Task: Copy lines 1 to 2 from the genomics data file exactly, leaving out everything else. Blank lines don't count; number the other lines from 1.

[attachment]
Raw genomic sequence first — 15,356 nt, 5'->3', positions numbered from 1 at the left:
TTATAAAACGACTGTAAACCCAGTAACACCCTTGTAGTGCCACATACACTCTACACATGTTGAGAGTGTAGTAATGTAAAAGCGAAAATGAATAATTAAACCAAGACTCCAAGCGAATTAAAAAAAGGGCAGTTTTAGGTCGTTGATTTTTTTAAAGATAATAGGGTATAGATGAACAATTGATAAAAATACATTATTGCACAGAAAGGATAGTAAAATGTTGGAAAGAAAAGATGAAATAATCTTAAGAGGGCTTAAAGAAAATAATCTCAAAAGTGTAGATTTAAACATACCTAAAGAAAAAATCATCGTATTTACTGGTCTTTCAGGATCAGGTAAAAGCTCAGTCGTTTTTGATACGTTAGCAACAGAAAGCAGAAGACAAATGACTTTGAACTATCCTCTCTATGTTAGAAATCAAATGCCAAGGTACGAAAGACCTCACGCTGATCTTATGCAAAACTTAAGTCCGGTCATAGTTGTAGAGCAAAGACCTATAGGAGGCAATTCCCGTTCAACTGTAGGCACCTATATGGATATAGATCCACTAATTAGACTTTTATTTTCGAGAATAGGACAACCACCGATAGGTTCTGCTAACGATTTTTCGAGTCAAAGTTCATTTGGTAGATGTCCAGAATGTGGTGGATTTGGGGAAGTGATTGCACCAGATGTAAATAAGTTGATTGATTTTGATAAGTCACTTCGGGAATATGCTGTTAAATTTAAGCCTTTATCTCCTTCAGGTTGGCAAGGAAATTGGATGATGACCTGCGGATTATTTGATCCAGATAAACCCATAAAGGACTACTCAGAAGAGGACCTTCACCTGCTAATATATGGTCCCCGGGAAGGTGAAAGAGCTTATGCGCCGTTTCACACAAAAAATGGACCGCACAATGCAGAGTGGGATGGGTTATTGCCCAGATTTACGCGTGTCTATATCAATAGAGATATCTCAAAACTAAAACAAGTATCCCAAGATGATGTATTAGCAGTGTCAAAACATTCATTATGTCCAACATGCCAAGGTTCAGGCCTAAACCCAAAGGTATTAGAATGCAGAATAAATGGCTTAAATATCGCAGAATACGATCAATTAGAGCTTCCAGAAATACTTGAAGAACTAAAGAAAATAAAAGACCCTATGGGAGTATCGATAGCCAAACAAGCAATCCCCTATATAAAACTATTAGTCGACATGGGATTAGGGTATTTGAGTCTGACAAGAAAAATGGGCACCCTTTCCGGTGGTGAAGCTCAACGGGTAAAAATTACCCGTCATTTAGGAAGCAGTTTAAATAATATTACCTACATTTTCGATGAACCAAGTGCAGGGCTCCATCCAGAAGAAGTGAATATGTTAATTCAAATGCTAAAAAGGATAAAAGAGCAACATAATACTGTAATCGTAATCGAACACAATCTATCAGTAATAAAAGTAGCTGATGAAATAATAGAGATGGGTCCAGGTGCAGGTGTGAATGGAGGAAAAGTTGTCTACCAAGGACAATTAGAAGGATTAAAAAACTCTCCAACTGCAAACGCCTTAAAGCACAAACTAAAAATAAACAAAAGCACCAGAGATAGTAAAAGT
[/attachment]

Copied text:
Raw genomic sequence first — 15,356 nt, 5'->3', positions numbered from 1 at the left:
TTATAAAACGACTGTAAACCCAGTAACACCCTTGTAGTGCCACATACACTCTACACATGTTGAGAGTGTAGTAATGTAAAAGCGAAAATGAATAATTAAACCAAGACTCCAAGCGAATTAAAAAAAGGGCAGTTTTAGGTCGTTGATTTTTTTAAAGATAATAGGGTATAGATGAACAATTGATAAAAATACATTATTGCACAGAAAGGATAGTAAAATGTTGGAAAGAAAAGATGAAATAATCTTAAGAGGGCTTAAAGAAAATAATCTCAAAAGTGTAGATTTAAACATACCTAAAGAAAAAATCATCGTATTTACTGGTCTTTCAGGATCAGGTAAAAGCTCAGTCGTTTTTGATACGTTAGCAACAGAAAGCAGAAGACAAATGACTTTGAACTATCCTCTCTATGTTAGAAATCAAATGCCAAGGTACGAAAGACCTCACGCTGATCTTATGCAAAACTTAAGTCCGGTCATAGTTGTAGAGCAAAGACCTATAGGAGGCAATTCCCGTTCAACTGTAGGCACCTATATGGATATAGATCCACTAATTAGACTTTTATTTTCGAGAATAGGACAACCACCGATAGGTTCTGCTAACGATTTTTCGAGTCAAAGTTCATTTGGTAGATGTCCAGAATGTGGTGGATTTGGGGAAGTGATTGCACCAGATGTAAATAAGTTGATTGATTTTGATAAGTCACTTCGGGAATATGCTGTTAAATTTAAGCCTTTATCTCCTTCAGGTTGGCAAGGAAATTGGATGATGACCTGCGGATTATTTGATCCAGATAAACCCATAAAGGACTACTCAGAAGAGGACCTTCACCTGCTAATATATGGTCCCCGGGAAGGTGAAAGAGCTTATGCGCCGTTTCACACAAAAAATGGACCGCACAATGCAGAGTGGGATGGGTTATTGCCCAGATTTACGCGTGTCTATATCAATAGAGATATCTCAAAACTAAAACAAGTATCCCAAGATGATGTATTAGCAGTGTCAAAACATTCATTATGTCCAACATGCCAAGGTTCAGGCCTAAACCCAAAGGTATTAGAATGCAGAATAAATGGCTTAAATATCGCAGAATACGATCAATTAGAGCTTCCAGAAATACTTGAAGAACTAAAGAAAATAAAAGACCCTATGGGAGTATCGATAGCCAAACAAGCAATCCCCTATATAAAACTATTAGTCGACATGGGATTAGGGTATTTGAGTCTGACAAGAAAAATGGGCACCCTTTCCGGTGGTGAAGCTCAACGGGTAAAAATTACCCGTCATTTAGGAAGCAGTTTAAATAATATTACCTACATTTTCGATGAACCAAGTGCAGGGCTCCATCCAGAAGAAGTGAATATGTTAATTCAAATGCTAAAAAGGATAAAAGAGCAACATAATACTGTAATCGTAATCGAACACAATCTATCAGTAATAAAAGTAGCTGATGAAATAATAGAGATGGGTCCAGGTGCAGGTGTGAATGGAGGAAAAGTTGTCTACCAAGGACAATTAGAAGGATTAAAAAACTCTCCAACTGCAAACGCCTTAAAGCACAAACTAAAAATAAACAAAAGCACCAGAGATAGTAAAAGT